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Posted: 18 Jun 2008 23:03
Of the non-Dune Frank Herbert books I've read, I liked this one the most. It's been a while, but it has another PoV on the entire idea of a person becoming a god.
I thought the ending and the solution offered was pretty brilliant, and quite in line with some of Paul's thoughts in Dune Messiah.
Anyone else read this one?
Posted: 19 Jun 2008 02:45
I've read it and I think I've got it on the PC but it's been a while.
Ain't that the one with the wierd priests that want to turn people to gods?
I thought it was pretty bad for FH actually. Rushed.
Posted: 19 Jun 2008 03:54
Golly gee, it's been more that 20 years since I read that and apart from the plot elements mention already I can't remember a thing. Orald has a point but to me it felt more like it had a full head of steam rushing towards it's inevitable conclusion. But like I said it was a long time ago when all this was Fields, you could see for miles and most a’ you pups weren’t even a possible outcome of chemical chance.
Posted: 07 Apr 2010 10:28
Just picked this up. Seems short and sweet, I expect to finish this on my lunch breaks this week.
Posted: 07 Apr 2010 14:46
Apjak wrote:Just picked this up. Seems short and sweet, I expect to finish this on my lunch breaks this week.
I read it for the 2nd time a few months ago and still really enjoyed it. It goes by a little quickly for my taste, but the Lewis Orne's reasoning/conclusions are fun to read.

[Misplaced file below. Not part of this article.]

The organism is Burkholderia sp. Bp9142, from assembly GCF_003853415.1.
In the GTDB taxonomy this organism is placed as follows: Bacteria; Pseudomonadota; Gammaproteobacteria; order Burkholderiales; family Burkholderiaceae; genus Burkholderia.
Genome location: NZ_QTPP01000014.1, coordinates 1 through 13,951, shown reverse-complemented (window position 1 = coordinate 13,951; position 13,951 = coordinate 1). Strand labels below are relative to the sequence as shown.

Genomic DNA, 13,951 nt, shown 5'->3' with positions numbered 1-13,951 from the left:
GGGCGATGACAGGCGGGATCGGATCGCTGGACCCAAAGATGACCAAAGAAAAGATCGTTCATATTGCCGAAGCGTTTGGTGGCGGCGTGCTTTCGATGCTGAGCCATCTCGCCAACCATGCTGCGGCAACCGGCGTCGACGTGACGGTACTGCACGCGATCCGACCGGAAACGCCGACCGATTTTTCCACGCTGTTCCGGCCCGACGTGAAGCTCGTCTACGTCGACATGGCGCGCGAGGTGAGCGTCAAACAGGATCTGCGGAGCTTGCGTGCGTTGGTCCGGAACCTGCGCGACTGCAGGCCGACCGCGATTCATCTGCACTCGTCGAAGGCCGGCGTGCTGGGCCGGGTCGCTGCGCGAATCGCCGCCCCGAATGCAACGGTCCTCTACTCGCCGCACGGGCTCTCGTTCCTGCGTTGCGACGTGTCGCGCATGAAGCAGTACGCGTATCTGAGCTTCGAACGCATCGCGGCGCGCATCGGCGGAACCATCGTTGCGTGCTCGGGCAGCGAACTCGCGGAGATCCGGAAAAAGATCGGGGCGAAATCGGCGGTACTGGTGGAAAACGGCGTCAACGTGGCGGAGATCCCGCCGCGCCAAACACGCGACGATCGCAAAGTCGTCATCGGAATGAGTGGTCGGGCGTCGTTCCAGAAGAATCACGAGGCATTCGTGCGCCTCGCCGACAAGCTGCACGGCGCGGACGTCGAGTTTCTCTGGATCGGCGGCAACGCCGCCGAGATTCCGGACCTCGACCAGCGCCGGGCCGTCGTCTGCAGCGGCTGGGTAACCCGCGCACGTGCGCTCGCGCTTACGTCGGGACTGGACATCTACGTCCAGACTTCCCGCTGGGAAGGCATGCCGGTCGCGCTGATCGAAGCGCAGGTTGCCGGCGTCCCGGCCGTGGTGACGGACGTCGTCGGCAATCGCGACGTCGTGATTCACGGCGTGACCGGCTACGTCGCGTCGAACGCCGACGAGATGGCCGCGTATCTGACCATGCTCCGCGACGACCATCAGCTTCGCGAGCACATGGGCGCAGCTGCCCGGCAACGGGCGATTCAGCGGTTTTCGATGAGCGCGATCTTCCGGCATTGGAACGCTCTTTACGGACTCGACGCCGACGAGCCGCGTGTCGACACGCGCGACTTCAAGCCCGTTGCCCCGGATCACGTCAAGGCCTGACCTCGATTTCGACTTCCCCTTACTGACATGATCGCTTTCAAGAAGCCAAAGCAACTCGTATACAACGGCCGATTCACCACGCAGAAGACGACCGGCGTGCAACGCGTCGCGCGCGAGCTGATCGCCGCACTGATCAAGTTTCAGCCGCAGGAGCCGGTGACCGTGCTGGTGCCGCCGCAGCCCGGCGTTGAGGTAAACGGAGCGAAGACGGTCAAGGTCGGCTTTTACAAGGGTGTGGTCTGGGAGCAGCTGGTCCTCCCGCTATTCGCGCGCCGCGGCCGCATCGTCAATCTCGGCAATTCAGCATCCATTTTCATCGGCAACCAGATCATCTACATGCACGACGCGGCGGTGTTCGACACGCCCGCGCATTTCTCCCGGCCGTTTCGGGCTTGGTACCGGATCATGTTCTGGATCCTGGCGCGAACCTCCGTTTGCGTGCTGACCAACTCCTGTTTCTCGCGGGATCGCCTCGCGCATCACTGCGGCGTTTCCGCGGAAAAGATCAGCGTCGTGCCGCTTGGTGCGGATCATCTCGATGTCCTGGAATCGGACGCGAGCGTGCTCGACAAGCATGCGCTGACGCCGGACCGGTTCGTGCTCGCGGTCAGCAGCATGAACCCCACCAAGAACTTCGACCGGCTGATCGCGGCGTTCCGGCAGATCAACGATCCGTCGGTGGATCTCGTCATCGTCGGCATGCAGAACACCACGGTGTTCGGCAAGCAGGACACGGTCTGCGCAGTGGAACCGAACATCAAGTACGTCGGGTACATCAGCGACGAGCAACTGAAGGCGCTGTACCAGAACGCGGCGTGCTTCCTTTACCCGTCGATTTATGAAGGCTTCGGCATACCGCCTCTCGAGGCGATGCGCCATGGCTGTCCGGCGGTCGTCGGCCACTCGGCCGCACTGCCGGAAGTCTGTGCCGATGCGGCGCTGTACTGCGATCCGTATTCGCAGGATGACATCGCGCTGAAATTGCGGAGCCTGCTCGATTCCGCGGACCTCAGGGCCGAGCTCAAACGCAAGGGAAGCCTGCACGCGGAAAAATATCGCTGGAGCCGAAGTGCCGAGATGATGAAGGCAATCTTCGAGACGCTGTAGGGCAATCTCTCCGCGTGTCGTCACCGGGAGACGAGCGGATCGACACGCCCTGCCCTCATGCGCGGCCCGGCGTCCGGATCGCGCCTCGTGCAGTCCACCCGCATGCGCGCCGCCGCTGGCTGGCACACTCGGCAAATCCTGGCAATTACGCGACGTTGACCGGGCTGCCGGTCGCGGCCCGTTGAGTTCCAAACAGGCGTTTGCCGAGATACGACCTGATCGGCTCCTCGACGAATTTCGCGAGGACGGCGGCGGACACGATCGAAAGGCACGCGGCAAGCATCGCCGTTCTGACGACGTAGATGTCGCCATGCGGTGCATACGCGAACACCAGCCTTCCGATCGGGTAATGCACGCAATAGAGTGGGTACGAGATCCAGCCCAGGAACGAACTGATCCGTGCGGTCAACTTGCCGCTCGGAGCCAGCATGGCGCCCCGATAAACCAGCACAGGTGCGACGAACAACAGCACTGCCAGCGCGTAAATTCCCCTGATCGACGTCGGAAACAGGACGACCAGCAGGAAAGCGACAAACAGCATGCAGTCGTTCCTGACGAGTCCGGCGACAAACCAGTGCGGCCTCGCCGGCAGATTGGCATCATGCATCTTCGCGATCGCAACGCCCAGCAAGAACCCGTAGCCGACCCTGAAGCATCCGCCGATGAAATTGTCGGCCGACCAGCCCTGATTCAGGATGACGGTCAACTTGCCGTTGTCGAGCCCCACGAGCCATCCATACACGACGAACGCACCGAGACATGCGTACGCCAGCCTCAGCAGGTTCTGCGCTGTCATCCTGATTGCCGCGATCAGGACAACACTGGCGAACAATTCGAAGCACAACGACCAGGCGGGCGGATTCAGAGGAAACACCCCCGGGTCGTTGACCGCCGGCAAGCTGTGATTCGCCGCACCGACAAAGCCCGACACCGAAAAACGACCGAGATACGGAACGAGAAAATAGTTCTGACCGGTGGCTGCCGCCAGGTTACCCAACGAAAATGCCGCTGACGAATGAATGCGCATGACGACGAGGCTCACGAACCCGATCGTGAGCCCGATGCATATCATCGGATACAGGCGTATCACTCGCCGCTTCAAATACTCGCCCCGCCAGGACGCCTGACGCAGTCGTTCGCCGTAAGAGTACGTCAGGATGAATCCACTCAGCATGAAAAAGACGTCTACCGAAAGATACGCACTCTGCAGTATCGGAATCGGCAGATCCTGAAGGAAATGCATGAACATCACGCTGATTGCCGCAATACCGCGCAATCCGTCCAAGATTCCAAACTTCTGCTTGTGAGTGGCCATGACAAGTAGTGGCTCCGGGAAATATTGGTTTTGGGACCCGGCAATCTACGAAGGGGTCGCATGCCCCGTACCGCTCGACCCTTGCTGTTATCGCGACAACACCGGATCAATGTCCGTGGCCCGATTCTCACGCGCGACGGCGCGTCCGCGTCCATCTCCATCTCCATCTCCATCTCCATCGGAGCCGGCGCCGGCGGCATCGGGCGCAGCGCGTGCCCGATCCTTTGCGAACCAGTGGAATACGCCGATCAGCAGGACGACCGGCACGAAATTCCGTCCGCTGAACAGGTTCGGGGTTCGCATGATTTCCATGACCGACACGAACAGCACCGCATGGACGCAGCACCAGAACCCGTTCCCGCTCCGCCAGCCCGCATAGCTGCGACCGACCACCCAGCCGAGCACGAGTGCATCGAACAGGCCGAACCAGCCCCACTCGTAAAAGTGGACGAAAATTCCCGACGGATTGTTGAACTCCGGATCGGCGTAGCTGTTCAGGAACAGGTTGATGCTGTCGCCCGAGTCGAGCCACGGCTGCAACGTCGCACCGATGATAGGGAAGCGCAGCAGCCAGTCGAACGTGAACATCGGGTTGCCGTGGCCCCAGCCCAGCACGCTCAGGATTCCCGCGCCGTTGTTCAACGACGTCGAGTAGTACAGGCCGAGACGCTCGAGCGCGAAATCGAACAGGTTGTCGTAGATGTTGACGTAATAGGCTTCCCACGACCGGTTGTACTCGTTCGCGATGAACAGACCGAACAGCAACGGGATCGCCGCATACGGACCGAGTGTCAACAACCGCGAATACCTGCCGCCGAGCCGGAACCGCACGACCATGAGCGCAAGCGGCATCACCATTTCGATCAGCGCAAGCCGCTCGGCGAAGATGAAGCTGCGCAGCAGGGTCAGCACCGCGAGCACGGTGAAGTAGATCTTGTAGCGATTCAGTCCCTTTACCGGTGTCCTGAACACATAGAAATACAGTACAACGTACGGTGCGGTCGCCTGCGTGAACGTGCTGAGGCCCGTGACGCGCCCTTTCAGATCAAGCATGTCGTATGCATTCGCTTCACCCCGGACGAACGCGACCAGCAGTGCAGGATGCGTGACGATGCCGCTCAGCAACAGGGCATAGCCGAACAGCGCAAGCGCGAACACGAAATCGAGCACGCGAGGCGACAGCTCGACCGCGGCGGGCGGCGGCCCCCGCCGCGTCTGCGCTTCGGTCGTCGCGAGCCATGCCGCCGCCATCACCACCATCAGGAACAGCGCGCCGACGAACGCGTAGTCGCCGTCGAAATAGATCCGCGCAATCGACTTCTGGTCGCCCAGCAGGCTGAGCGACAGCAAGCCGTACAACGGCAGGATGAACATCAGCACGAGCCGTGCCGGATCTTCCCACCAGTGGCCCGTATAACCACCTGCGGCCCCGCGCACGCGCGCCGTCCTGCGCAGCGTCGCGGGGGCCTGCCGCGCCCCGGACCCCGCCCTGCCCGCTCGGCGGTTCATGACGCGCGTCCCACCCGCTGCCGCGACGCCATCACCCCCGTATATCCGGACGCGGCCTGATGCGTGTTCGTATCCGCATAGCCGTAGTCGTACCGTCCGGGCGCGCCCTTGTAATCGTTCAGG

Posted: 08 Apr 2010 10:09
Finished. It was really, really fast, but I enjoyed it none the less. The idea of the Nathian women controlling their men's lives rings again of the aunts that inspired the BG. Also I enjoyed seeing "Herbertian" themes used and reused such as glowglobes and the writings of Noah Arkwright. It wasn't his best or worst, but it was nice having something FH that I could give the proper amount of attention to here and there on breaks at work without slogging through it like you would the meatier parts of some of his meatier works.
Posted: 10 May 2010 21:36
The first thing that strikes me about the main theme of The Godmakers is how incredibly prescient it was, concerning what kind of geopolitical climate we now face today. Along the same kind of prophetic lines that Dune followed, The Godmakers takes on the idea of pre-emptive war or subversion of foreign states in the pursuit of engineering peace (or at least, avoiding mass-scale war). Herbert's storytelling elucidates the hazards of engineering peace, and the great danger of contradicting ideas with actions when it comes to giving peace at the barrel of a gun.
The only problem that I encountered was the lack of coherency. The events of the first half seemed completely stand-alone from the second half-- and even if they were centered around similar themes, there were a lot of things left dangling by the end of the book. But actually, that might have been his entire point: leave things open-ended.